In general, I am a very time-conscious person, and though I don’t think I can speak much about high fashion, I endeavour to ensure that I am dressed suitably and in a presentable manner for whatever place or context I find myself.
I mention this because, around 18 years ago, my then boss and I had a meeting with a major donor of the school where I was working. However, since the donor lived in Central London, we decided to take the train to the nearest station and then walk through St. James’ Park to reach his home.
Naturally, I was dressed smartly in suit and tie, as was my boss. However, there were unfortunately some delays on the train, and by the time we exited the train station, I realised that we’d probably be a few minutes late for the meeting.
However, my boss – who had known the donor for many years – simply said to me: ‘Mr. X is very unhappy if people arrive late to his meetings’, and following his lead, I ran with him through St. James’ Park to ensure that we arrived to the meeting on time. By the time we got to there I was looking slightly less presentable – but at least we got there on time!
I mention all this in light of today’s daf (Pesachim 77a) where the Gemara raises the question of how we know that fixed communal korbanot (sacrifices) can be brought even by those who are in a state of טומאה (impurity), to which we are taught in a Beraita that this is learnt from the word מוֹעֵד as used in Vayikra 23:44 (and as understood from Bemidbar 28:2 regarding the Korban Tamid, and Bemidbar 9:13 regarding the Korban Pesach).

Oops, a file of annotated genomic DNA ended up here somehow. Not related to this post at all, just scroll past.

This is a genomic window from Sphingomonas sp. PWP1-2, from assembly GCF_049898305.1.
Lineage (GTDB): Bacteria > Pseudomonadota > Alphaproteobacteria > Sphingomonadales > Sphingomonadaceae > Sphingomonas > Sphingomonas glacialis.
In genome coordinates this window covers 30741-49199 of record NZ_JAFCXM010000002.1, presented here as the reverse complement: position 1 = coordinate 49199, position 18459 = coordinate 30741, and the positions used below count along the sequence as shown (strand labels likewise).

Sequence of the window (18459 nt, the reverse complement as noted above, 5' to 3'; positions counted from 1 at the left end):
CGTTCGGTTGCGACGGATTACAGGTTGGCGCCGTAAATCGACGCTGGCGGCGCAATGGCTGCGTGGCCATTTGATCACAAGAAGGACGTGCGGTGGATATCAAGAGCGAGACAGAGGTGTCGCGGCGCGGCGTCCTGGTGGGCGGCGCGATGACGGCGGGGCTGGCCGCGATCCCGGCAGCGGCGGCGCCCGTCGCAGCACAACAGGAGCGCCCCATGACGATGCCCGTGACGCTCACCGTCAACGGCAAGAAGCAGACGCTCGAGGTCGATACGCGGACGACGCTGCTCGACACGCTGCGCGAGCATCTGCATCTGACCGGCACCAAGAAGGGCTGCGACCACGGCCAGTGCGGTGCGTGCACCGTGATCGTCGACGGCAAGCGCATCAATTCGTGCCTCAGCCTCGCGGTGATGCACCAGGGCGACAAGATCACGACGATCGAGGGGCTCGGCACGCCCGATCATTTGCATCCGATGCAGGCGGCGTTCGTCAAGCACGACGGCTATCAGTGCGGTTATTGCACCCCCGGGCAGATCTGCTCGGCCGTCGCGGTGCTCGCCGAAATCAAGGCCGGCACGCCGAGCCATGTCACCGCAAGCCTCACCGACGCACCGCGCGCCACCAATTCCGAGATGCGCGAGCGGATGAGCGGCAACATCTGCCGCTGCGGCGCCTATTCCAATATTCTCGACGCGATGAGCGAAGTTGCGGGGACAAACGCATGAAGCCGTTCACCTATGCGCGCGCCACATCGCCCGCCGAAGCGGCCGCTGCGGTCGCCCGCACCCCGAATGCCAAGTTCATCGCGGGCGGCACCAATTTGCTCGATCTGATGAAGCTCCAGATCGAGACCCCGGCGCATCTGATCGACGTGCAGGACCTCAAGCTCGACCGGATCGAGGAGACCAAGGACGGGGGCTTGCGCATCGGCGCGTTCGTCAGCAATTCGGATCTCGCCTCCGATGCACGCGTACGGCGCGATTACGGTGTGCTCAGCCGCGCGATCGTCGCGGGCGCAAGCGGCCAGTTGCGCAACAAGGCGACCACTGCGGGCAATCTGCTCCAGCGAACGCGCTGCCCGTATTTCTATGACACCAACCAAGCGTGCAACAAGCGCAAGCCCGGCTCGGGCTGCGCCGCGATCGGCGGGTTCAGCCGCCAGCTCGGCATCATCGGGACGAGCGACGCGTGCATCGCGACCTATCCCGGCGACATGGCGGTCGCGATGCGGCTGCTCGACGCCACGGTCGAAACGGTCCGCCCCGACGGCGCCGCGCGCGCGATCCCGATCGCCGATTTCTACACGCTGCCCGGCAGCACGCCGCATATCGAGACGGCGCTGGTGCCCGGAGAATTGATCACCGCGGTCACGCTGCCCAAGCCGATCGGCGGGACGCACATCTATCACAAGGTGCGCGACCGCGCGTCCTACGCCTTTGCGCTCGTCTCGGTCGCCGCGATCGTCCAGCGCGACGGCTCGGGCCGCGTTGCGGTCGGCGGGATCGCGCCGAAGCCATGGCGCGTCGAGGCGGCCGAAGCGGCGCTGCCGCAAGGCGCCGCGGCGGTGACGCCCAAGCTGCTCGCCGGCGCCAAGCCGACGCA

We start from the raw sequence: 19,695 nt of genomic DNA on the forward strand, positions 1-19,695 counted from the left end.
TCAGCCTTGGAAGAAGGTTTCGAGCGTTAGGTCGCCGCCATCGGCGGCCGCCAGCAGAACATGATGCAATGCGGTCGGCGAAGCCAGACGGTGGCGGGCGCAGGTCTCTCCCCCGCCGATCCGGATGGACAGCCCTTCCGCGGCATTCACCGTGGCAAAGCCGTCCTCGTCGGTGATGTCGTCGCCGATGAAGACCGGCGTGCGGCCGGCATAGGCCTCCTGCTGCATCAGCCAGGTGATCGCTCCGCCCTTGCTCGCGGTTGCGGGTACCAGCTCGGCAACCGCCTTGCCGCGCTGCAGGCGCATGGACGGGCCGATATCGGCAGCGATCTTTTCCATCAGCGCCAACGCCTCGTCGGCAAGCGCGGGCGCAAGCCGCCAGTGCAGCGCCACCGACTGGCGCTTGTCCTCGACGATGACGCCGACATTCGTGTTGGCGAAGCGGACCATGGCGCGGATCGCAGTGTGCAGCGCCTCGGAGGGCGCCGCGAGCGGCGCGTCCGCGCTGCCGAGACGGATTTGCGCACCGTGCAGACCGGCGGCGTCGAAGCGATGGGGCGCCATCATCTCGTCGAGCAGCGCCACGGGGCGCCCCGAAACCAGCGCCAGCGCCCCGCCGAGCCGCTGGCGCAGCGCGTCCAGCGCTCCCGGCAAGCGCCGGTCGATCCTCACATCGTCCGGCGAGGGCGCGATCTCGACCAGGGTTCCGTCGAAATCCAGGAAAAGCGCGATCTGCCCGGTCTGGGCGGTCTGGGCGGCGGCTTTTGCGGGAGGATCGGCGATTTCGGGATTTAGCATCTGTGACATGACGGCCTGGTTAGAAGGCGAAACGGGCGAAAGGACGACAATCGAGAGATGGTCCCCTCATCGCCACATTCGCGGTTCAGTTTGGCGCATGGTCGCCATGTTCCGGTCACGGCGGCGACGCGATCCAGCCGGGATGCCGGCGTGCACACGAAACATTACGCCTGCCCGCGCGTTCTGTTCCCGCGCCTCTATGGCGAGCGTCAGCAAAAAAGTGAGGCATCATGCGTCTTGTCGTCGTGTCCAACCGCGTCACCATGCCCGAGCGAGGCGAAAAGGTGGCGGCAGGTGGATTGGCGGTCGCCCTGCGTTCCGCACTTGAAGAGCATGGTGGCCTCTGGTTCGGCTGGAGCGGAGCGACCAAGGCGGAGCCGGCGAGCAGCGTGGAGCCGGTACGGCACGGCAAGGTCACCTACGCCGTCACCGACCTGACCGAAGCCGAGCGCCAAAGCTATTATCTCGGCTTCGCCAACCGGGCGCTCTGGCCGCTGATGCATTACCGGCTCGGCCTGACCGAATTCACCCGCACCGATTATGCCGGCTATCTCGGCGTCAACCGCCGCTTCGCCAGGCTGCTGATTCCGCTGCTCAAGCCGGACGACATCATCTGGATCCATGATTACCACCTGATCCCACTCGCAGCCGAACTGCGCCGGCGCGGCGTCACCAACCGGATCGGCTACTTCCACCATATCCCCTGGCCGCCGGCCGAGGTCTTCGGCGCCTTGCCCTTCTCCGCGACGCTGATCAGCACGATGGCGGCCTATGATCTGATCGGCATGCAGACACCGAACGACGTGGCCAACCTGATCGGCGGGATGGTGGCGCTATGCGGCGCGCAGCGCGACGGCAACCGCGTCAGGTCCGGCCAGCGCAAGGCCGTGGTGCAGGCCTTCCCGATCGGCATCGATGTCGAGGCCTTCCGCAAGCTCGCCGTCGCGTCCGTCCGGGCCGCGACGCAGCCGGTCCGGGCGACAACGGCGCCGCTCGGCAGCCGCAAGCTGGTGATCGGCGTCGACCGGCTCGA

In general, the word מוֹעֵד is translated as ‘appointed time’. However, as Rav Hirsch explains (see his commentary to Shemot 12:1-2), the word מוֹעֵד ‘denotes [either] a place designated for meeting, or a time designation for meeting’, which therefore means that ‘מוֹעֲדִים are designated times for us to meet with God’.
Based on this explanation, the question posed by our Gemara is whether those who are in a state of טומאה (impurity) should turn up to their ‘meeting’ with God even while in a state that is not the ideal way which they wish to present themselves to God.
And what is the answer to this question? In terms of the individual, then ideally no (which is why we have פסח שני). However, in terms of a community, then we learn from today’s daf that they should turn up to the meeting, and however presentable they are in their current state is דחויה (overridden) by the value of them being present at the meeting.
Of course, there are likely times when it is appropriate to be 1-2 minutes late if this means that we can arrive to a meeting feeling that we don’t look like a complete mess. However, I believe that there is a lesson we can learn from today’s daf – which is that when it comes to our meetings with God, it is the turning up and the being present for that time however presentable we feel we are, which counts more than anything.